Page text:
4. A lack of serotonin from the placenta may lead to autism in the fetus as this publication shows.

5. Certain toxins such as PCB can disrupt the development of normal neuronal pathways in autism. Even a frequently used anti-epileptic drug, valproate (Depacon), has recently been identified as causing a 5-fold increase in autism during pregnancy.

Low vitamin D levels in pregnancy causes autism

6. In April 2009 a study from the Karolinska Institute investigated a Somalia refugee subpopulation that were found to have high autism rates in Sweden and in the US, due to very low vitamin D levels during the pregnancy. One theory was that one cause for autism was vitamin D deficiency in the mother’s womb. A lack of Vitamin D may be the epigenetic trigger to change metabolic processes. This could cause the subtle metabolic changes that occur in autistic children.

7. In 2007 this study showed that the typical delay of the diagnosis for autism in the US was about 18 months and that the average rate at this point was 1 in 150 live births.

Accelerated brain growth followed by slow brain development

8. Apart from these factors there are other observations that are closely related to the diagnosis of autism. Children with autism show remarkable brain growth during the first year of life. However, subsequently they have a period of slowed brain development (Ref.4). There seems to be an inflammatory process associated with the neuropathological changes in the brain. This results in disconnections and a lack of communicative connections between various parts of the brain. This leads to a lack of higher brain functions like speech and social skills. MRI scans have shown specific changes in some severe cases of autism, but this is not uniform enough between cases to use as a diagnostic tool.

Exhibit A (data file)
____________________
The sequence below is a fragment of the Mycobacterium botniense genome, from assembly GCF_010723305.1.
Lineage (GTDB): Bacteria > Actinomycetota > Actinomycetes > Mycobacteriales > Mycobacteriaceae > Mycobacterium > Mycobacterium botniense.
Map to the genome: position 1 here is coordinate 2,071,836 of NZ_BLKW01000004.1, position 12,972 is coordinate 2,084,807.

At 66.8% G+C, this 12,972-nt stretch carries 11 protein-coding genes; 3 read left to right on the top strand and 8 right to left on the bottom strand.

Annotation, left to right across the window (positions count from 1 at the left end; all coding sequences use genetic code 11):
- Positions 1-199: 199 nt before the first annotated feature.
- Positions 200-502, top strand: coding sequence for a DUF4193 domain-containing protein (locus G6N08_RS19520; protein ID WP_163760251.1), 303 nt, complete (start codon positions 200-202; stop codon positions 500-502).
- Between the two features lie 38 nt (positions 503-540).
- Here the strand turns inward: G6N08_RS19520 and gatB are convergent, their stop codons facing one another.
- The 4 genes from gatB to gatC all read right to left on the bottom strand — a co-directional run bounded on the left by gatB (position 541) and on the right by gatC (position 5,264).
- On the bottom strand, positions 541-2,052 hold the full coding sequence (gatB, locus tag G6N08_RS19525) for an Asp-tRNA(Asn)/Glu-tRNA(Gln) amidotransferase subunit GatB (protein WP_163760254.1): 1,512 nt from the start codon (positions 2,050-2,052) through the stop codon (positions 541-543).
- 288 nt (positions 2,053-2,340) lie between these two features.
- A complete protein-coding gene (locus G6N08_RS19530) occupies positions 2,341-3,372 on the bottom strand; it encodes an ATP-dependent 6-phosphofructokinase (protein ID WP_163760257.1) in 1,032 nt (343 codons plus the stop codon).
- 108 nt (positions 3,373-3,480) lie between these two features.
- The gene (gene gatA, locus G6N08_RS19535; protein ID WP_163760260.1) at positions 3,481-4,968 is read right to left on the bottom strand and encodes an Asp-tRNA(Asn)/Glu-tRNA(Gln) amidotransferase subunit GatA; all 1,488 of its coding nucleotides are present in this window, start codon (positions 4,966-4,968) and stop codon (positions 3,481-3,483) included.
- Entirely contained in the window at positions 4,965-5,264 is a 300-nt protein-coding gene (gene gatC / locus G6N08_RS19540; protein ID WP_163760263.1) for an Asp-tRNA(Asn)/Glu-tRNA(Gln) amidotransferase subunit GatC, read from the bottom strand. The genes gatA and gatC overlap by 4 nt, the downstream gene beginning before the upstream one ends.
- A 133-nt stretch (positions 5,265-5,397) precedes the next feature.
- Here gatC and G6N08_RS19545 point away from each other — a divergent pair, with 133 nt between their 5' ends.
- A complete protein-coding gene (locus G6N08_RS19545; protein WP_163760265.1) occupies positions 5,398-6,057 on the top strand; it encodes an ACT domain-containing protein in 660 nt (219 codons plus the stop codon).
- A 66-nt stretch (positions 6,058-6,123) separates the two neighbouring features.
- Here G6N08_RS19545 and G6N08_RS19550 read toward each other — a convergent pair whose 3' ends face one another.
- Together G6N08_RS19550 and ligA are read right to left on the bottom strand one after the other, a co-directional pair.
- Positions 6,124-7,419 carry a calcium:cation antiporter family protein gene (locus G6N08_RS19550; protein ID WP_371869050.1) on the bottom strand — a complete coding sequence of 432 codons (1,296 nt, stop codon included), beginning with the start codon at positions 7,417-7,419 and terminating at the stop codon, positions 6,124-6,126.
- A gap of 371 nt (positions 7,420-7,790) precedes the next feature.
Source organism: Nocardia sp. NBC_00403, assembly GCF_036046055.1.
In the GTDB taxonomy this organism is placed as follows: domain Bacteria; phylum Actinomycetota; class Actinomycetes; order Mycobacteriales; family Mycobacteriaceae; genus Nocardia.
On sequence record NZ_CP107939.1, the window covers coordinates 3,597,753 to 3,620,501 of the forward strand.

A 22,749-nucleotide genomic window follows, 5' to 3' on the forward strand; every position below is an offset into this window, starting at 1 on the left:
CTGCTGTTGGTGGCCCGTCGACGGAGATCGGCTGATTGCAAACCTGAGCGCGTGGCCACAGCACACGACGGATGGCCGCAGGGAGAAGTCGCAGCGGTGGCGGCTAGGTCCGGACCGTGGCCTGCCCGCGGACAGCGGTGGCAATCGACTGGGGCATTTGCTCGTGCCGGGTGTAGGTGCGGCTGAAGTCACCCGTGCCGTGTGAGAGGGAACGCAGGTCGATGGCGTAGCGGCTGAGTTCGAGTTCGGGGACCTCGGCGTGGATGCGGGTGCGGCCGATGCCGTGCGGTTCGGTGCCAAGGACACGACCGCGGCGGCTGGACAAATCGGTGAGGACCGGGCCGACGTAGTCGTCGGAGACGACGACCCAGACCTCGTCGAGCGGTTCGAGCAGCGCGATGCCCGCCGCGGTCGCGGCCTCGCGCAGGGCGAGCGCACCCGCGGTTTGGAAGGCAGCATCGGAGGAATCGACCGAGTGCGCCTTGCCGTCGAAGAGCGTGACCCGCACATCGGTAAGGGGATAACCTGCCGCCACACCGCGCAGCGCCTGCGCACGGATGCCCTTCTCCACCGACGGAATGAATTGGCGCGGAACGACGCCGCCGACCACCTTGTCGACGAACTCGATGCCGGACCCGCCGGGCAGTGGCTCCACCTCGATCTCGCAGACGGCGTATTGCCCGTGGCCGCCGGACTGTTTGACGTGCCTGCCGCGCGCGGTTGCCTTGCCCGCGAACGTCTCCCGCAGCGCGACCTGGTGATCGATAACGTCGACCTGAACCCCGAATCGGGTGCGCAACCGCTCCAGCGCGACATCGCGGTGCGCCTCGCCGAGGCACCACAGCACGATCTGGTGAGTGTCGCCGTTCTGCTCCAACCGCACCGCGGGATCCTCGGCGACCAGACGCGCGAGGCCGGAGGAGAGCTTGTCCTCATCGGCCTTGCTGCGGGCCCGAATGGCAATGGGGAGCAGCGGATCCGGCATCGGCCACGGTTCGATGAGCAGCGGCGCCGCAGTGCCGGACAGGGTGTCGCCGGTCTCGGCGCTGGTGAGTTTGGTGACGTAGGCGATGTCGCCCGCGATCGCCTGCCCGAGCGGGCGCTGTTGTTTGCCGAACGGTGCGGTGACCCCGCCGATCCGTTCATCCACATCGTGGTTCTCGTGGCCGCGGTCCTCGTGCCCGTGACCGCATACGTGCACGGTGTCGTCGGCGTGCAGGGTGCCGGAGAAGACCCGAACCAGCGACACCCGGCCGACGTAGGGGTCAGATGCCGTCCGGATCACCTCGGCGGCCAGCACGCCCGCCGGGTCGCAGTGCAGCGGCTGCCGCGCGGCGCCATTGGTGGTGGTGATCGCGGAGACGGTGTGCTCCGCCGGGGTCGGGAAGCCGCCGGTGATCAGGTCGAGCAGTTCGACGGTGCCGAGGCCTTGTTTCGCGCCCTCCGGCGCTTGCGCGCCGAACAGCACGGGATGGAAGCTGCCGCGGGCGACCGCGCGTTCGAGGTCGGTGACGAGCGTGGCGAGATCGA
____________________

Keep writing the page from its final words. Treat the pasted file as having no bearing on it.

Biomedical approach

The author of Ref. 5 uses a “biomedical approach”, which assumes that autism is a syndrome that is genetically based, but triggered by certain factors as listed above (point 1 to 6 and possibly more) during the time of the pregnancy, in the neonatal period and in early infancy. This leads to the changes in the gut (leaky gut syndrome), in the central nervous system, to food allergies, autoimmune reactions and metabolic changes. According to Ref. 4 biomedical practitioners have remarkable treatment successes by identifying where the problems are and treating each one of them.

Autism spectrum disorder – Diagnose Autism Now

DAN (“diagnose autism now”) physicians who take a special interest in children with autism have shown that an early diagnosis of autism and early intervention with a well-orchestrated treatment protocol can lead to good outcomes, where the child is often losing the diagnosis of autism and developing normally. DAN physicians are changing into the Medical Academy of Pediatric Special Needs (MAPS), but the goal of helping autistic children early is the same. I have described the multi-step treatment protocol under Ref. 2 in the Net Health Book.

Hyperbaric oxygen (HBOT) and detoxification